Xavier Magazine

Losing Weight: Gaining a New Life




Five years ago, Kourtney Kelly bellied up to Wicked Twister, a roller coaster ride at Cedar Point amusement park not too far from her home in Toledo.

It was a tradition to go with friends and family several times a year, and though she’d been refused from three other rides at the park already that day because of her weight, she believed this one was still okay. She fit into it the last time she was there and had a great ride.

This time was different. She was even heavier, and as she struggled to squeeze all 327 pounds of herself into the confines of the seat, she realized the bar was not going to fit over her. Two attendants tried but were unable to make it click.

“Sorry, maam,” one said. “You’ll have to get off.”

Humiliated, Kelly ambled her way off the ride platform where her friends sat dumbstruck in their cars. She was in tears. “I had to do this walk of shame and everyone is waiting on you ’cuz they’re ready to go,” she says.

Though painful, getting kicked off the ride was just the kick Kelly needed to turn that walk of shame into a march toward health. She’d been considering lap band surgery to correct her weight problem, which was exacerbated by her first jobs after graduating from Xavier in 2003 with a criminal justice degree. As a corrections officer at juvenile detention facilities in Ohio and Indiana, she sat at a desk for up to 16 hours a day and had access to the calorie-rich food provided for the juvenile inmates, which not only kept them fed but intentionally kept them overly full. She ate out of boredom.

Her family had been telling her she needed to lose weight. Her friends worried about her health. Her efforts at dieting had failed. At 327 pounds, she was the heaviest she’d ever been. Her pants were a size 24.

courtney_slim2So Kelly, a high achiever who had earned a full tuition scholarship to Xavier, decided to change her life beginning with the surgery and immediately discovered two things: How to eat and how to kick.

The nutritionist she met with in preparation for the surgery taught her about healthy food. Choose protein, vegetables and fruit. Focus on quality, not quantity. Drop one bad habit at a time.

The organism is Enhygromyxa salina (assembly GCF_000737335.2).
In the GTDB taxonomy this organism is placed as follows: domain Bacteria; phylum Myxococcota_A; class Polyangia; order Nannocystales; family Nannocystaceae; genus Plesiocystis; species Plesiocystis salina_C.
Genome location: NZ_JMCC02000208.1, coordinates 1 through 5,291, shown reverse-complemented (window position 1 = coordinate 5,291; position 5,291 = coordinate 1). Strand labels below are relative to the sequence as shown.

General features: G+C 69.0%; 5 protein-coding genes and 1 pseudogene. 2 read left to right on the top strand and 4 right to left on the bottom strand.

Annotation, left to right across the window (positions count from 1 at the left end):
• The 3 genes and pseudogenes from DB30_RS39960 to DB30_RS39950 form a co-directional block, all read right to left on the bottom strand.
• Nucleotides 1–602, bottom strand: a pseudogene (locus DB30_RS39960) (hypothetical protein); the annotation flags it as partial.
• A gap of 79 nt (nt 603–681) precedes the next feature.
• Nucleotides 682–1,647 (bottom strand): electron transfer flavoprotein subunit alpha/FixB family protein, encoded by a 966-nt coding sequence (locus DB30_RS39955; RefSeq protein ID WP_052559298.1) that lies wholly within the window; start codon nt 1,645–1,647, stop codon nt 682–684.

And a friend introduced her to Turbo Kick, an aerobic exercise routine. That first class was scary. “We go into this class and I’m in the back because I’m heavy, and I don’t know what I’m doing,” she says. “But the atmosphere was so welcoming, just trying the class was so much fun. The instructor comes over and says just keep moving. I loved it.”

She kept up the class and followed her nutritionist’s advice. First went the soda pop. The next month it was white carbs—bread, pasta, rice. Then fried foods and finally sweets.

The pounds began slipping away. By August of 2010, seven months after the Twister incident, she’d lost 60 pounds. Another 20 came off by December. She was on a path she could not reverse.

“I increased going to Turbo three to four times a week,” she says. “My clothes are fitting better. I started walking in the parks. I was cleared for the surgery and I asked my mother did I need it? I wanted to never be fat again, and she said you don’t need it, you just needed a wake-up call.”

Kelly earned a master’s in education and counseling that led to a job in Cincinnati as a case manager for Children’s Services in 2011. She also picked up a side job teaching Turbo Kick at the Duck Creek Y in Cincinnati, where she became one of the Y’s most popular fitness instructors.

kourtney_slimNow starting a new job with Children’s Services in Columbus, Kelly continues working out on her own while searching for another instructor position. She’s lost more than 125 pounds total. People started coming to her for advice, so she posts inspirational messages and tips on her Facebook page, Kourtney 100 Pounds Down Kelly, and reports she no longer gets kicked off amusement park rides.

“I tell new people to stick with it,” she says. She posts before and after pictures so they can see where she started out. She tells them it’s a matter of changing habits until the body doesn’t know any different. “It’s a way of life. I have to eat healthy or I just don’t feel right.”

Xavier Magazine

Class Behind Bars: My Overnight Stay in County Lockup

It must have been later than midnight, and I was counting the squares on the ceiling. My sleeping bag was a few inches short of being long enough to cover both my toes and shoulders, and a dead spider lay on its back six inches from my face. My cellmate, who had smuggled in chewing gum, was popping it between her teeth.

There were no clocks, no windows. I could only guess the hour. Eventually, the tiles bled together under the fluorescent light, and the gum smacking turned into ambient noise. That’s when I finally fell asleep. Then I heard the gum pop again. And again. And again. And again.